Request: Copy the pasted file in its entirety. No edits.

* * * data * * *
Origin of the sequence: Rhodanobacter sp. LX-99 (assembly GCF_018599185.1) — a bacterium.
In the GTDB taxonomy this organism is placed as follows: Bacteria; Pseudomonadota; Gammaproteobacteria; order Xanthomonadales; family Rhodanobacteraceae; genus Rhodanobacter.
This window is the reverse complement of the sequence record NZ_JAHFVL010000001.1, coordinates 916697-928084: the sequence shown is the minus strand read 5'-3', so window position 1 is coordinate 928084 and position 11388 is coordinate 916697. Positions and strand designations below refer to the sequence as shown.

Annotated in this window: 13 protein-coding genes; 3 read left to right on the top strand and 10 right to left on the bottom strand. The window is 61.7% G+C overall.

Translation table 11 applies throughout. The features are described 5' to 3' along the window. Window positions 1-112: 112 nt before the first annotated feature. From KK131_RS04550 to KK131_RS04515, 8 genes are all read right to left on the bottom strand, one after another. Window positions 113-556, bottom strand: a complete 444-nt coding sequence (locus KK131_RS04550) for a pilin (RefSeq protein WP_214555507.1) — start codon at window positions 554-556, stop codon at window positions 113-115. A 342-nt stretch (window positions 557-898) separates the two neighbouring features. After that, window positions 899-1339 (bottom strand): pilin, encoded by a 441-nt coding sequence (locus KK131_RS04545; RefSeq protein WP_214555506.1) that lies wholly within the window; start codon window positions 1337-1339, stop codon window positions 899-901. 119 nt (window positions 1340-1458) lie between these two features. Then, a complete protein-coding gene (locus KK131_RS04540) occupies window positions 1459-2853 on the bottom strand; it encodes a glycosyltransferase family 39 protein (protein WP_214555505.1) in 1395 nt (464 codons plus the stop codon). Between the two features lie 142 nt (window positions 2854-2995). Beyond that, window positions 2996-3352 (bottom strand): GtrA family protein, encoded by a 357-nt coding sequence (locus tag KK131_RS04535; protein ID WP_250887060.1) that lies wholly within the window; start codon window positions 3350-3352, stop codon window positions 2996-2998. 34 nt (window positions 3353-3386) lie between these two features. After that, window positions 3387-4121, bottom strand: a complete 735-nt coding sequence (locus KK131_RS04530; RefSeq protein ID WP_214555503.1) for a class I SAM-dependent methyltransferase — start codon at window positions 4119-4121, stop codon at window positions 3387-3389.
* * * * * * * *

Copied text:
Origin of the sequence: Rhodanobacter sp. LX-99 (assembly GCF_018599185.1) — a bacterium.
In the GTDB taxonomy this organism is placed as follows: Bacteria; Pseudomonadota; Gammaproteobacteria; order Xanthomonadales; family Rhodanobacteraceae; genus Rhodanobacter.
This window is the reverse complement of the sequence record NZ_JAHFVL010000001.1, coordinates 916697-928084: the sequence shown is the minus strand read 5'-3', so window position 1 is coordinate 928084 and position 11388 is coordinate 916697. Positions and strand designations below refer to the sequence as shown.

Annotated in this window: 13 protein-coding genes; 3 read left to right on the top strand and 10 right to left on the bottom strand. The window is 61.7% G+C overall.

Translation table 11 applies throughout. The features are described 5' to 3' along the window. Window positions 1-112: 112 nt before the first annotated feature. From KK131_RS04550 to KK131_RS04515, 8 genes are all read right to left on the bottom strand, one after another. Window positions 113-556, bottom strand: a complete 444-nt coding sequence (locus KK131_RS04550) for a pilin (RefSeq protein WP_214555507.1) — start codon at window positions 554-556, stop codon at window positions 113-115. A 342-nt stretch (window positions 557-898) separates the two neighbouring features. After that, window positions 899-1339 (bottom strand): pilin, encoded by a 441-nt coding sequence (locus KK131_RS04545; RefSeq protein WP_214555506.1) that lies wholly within the window; start codon window positions 1337-1339, stop codon window positions 899-901. 119 nt (window positions 1340-1458) lie between these two features. Then, a complete protein-coding gene (locus KK131_RS04540) occupies window positions 1459-2853 on the bottom strand; it encodes a glycosyltransferase family 39 protein (protein WP_214555505.1) in 1395 nt (464 codons plus the stop codon). Between the two features lie 142 nt (window positions 2854-2995). Beyond that, window positions 2996-3352 (bottom strand): GtrA family protein, encoded by a 357-nt coding sequence (locus tag KK131_RS04535; protein ID WP_250887060.1) that lies wholly within the window; start codon window positions 3350-3352, stop codon window positions 2996-2998. 34 nt (window positions 3353-3386) lie between these two features. After that, window positions 3387-4121, bottom strand: a complete 735-nt coding sequence (locus KK131_RS04530; RefSeq protein ID WP_214555503.1) for a class I SAM-dependent methyltransferase — start codon at window positions 4119-4121, stop codon at window positions 3387-3389.